Slavery and Sectional Strife in the Early American Republic, 1776-1821 (review)
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Slavery, Missouri Crisis, Antislavery

Slavery and Sectional Strife in the Early American Republic, 1776-1821. By Gary Kornblith. (Lanham, MD: Rowman & Littlefield, 2010. Pp. 165. Paper, $21.95.)

In writing the introduction to this teaching book, the first in Rowman & Littlefield's American Controversies Series, Gary Kornblith faced a considerable intellectual challenge: how to tell a coherent story while explaining how historians have disagreed over many of that story's parts. Kornblith succeeds impressively well at balancing these opposing demands as he narrates the history of American slavery up to the Missouri Crisis. Kornblith's essay together with the documents that form the book's second half provide students a clear picture of how much slavery's place in the early American republic was, and is, a subject of contention.

Although the stated goal of Kornblith's sixty-page interpretive essay is to "summarize major findings of . . . scholarship" (xii) on early American slavery, the essay in fact does more. Through its structure and content, it argues that slavery and sectionalism were intertwined problems from the Revolution to the early 1820s, and that Americans with antislavery feelings or with qualms about slavery consistently "bowed" (35) to the interests and feelings of slaveholders, especially those in the Deep South. When northerners stopped "bowing" (38) the result was crisis. [End Page 301]

The essay begins with slavery's origins in colonial America, a subject of much historiographical disagreement. The theme of historical—as opposed to historiographical—conflict takes center stage starting with Kornblith's discussion of the Revolutionary period; the ideas of that period brought "an unprecedented ideological challenge to the legitimacy of human bondage" (12). Southern slaveholders began to search for ways to defend against that challenge, and Americans initiated what would become a longstanding sectional debate over how to count slaves for the purposes of continental decisions, initially decisions over taxation. Kornblith credits the Revolution with "lead[ing] to the gradual abolition of slavery in the North" (24) and describes the various methods by which states implemented abolition. He also discusses northern debates over abolition and similar debates in the Upper South and in the national Congress.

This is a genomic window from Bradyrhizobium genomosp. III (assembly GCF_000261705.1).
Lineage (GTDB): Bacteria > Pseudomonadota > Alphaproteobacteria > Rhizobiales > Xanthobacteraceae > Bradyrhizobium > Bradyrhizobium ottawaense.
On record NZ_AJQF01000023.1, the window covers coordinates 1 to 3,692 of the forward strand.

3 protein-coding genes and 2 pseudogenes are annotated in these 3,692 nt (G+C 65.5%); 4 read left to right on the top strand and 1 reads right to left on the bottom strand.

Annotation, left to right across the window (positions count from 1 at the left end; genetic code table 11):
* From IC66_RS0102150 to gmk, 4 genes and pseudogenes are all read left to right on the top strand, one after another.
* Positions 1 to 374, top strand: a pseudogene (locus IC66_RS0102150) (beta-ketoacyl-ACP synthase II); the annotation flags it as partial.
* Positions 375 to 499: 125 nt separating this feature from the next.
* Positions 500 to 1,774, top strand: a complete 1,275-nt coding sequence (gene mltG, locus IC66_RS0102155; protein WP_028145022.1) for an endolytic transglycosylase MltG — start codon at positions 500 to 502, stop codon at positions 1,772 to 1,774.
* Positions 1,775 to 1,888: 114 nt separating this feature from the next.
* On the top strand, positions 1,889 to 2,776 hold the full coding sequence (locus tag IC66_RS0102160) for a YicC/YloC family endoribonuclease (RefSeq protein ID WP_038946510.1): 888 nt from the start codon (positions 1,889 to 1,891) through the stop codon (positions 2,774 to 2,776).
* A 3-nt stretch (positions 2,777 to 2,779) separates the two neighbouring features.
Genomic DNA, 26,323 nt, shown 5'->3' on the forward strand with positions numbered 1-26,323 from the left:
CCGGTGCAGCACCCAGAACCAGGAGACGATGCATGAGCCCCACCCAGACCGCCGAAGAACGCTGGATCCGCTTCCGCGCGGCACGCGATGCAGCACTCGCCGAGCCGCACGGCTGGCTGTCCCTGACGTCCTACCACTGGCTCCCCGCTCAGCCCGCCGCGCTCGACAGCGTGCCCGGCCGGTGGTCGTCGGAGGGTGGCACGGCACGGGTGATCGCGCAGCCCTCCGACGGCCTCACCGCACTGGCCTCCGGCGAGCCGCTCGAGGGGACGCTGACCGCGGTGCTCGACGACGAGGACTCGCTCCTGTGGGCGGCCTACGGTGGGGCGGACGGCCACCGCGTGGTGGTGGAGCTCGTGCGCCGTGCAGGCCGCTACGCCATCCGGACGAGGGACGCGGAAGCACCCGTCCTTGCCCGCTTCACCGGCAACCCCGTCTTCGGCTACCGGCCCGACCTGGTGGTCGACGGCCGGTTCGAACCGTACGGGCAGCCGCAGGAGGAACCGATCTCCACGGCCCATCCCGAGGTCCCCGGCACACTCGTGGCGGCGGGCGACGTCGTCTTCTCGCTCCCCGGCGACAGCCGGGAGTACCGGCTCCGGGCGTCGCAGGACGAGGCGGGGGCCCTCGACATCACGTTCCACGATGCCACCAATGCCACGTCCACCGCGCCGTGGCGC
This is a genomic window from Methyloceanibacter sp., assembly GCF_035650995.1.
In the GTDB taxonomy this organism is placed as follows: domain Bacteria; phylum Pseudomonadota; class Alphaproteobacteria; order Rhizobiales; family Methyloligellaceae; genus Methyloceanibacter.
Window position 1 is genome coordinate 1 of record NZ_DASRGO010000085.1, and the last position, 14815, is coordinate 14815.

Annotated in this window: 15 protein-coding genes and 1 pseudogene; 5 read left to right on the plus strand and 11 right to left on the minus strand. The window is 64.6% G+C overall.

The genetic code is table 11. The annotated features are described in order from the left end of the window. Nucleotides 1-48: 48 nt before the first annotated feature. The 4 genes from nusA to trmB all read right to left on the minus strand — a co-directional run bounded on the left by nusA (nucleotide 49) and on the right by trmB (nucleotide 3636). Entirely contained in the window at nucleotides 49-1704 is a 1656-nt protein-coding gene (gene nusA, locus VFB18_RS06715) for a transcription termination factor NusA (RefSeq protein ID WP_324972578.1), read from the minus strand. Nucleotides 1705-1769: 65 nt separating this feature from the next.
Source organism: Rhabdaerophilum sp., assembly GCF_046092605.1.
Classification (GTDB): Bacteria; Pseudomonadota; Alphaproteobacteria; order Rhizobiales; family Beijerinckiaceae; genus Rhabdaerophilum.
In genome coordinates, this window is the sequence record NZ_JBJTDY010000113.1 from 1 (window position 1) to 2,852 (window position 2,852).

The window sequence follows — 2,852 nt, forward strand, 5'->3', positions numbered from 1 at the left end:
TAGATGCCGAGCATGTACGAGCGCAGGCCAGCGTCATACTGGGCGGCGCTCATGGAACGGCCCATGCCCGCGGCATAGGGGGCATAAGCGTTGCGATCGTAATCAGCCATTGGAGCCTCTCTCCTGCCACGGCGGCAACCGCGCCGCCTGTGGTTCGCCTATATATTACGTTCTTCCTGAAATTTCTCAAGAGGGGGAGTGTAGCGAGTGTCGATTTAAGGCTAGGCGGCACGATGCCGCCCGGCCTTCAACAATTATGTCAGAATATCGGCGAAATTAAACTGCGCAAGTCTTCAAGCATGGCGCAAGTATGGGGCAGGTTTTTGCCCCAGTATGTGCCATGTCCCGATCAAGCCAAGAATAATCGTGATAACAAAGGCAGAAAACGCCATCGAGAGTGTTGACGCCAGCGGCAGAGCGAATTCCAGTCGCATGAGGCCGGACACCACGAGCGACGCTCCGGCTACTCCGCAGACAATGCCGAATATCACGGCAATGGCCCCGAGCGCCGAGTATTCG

Undergraduate readers will thus not be surprised to find that delegates at the Constitutional Convention argued over several issues concerning slavery. Kornblith handles this complicated subject well, and instructors will be glad that he explains that the three-fifths provision did not mean that the Framers considered slaves to be three-fifths of a person. He discusses various historians' views of slavery and the Constitution, and offers his own interpretation that the South won the convention's battles over slavery because "the convention bowed to the demands of the Deep South and barred federal interference with the slave trade before 1808" (35). One could as easily suggest that that on this issue the North won, because an earlier proposal would have prevented any Federal interference with the slave trade.

The following sections of the essay cover important and, to students, less well known material. Kornblith explains a number of early national conflicts over slavery, such as those sparked by the Quakers' 1790 antislave trade petition and by the acquisition of Louisiana. He also mentions blacks' role in advocating for freedom in the early republic. Kornblith's reading of the first years of American Colonization Society emphasizes colonization's wide appeal and stands as an admirably pithy summary of the ACS's early history.

The Tallmadge amendment appears both as a surprise, a contrast to the cooperative spirit of the ACS, and as a natural outgrowth of the repeated sectional disagreements on which the essay has focused. Missouri's admission bill sparked such an intense crisis because of "the democratization of American political culture," the "rise of political parties [End Page 302] and partisan newspapers," the "reduced need for internal party discipline" after the decline of the Federalists, and the fact that "slavery had grown stronger and more entrenched" (55) in the South.

Kornblith's tight, clear essay provides an excellent introduction to the historical documents that form the book's second half. For each of this section's eight chronologically organized topics, Kornblith provides three or four...